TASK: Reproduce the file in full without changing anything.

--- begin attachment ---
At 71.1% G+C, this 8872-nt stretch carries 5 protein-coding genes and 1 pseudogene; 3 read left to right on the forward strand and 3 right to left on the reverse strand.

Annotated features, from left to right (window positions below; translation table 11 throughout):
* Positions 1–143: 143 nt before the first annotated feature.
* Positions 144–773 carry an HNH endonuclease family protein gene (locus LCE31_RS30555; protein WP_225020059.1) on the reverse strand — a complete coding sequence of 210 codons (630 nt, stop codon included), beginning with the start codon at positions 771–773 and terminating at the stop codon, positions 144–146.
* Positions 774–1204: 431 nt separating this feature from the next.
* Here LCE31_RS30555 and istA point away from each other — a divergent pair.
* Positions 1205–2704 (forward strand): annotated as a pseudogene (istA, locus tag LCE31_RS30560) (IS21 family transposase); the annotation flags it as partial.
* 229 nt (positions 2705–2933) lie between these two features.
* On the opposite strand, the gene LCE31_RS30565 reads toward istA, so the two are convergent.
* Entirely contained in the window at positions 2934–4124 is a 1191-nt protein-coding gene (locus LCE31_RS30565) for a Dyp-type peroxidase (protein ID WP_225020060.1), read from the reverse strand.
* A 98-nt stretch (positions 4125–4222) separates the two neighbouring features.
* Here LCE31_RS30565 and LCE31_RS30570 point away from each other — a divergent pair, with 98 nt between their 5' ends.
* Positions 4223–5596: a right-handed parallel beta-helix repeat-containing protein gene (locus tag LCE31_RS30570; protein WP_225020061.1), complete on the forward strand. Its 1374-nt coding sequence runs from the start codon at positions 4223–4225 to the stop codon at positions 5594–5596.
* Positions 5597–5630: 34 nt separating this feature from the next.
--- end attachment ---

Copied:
At 71.1% G+C, this 8872-nt stretch carries 5 protein-coding genes and 1 pseudogene; 3 read left to right on the forward strand and 3 right to left on the reverse strand.

Annotated features, from left to right (window positions below; translation table 11 throughout):
* Positions 1–143: 143 nt before the first annotated feature.
* Positions 144–773 carry an HNH endonuclease family protein gene (locus LCE31_RS30555; protein WP_225020059.1) on the reverse strand — a complete coding sequence of 210 codons (630 nt, stop codon included), beginning with the start codon at positions 771–773 and terminating at the stop codon, positions 144–146.
* Positions 774–1204: 431 nt separating this feature from the next.
* Here LCE31_RS30555 and istA point away from each other — a divergent pair.
* Positions 1205–2704 (forward strand): annotated as a pseudogene (istA, locus tag LCE31_RS30560) (IS21 family transposase); the annotation flags it as partial.
* 229 nt (positions 2705–2933) lie between these two features.
* On the opposite strand, the gene LCE31_RS30565 reads toward istA, so the two are convergent.
* Entirely contained in the window at positions 2934–4124 is a 1191-nt protein-coding gene (locus LCE31_RS30565) for a Dyp-type peroxidase (protein ID WP_225020060.1), read from the reverse strand.
* A 98-nt stretch (positions 4125–4222) separates the two neighbouring features.
* Here LCE31_RS30565 and LCE31_RS30570 point away from each other — a divergent pair, with 98 nt between their 5' ends.
* Positions 4223–5596: a right-handed parallel beta-helix repeat-containing protein gene (locus tag LCE31_RS30570; protein WP_225020061.1), complete on the forward strand. Its 1374-nt coding sequence runs from the start codon at positions 4223–4225 to the stop codon at positions 5594–5596.
* Positions 5597–5630: 34 nt separating this feature from the next.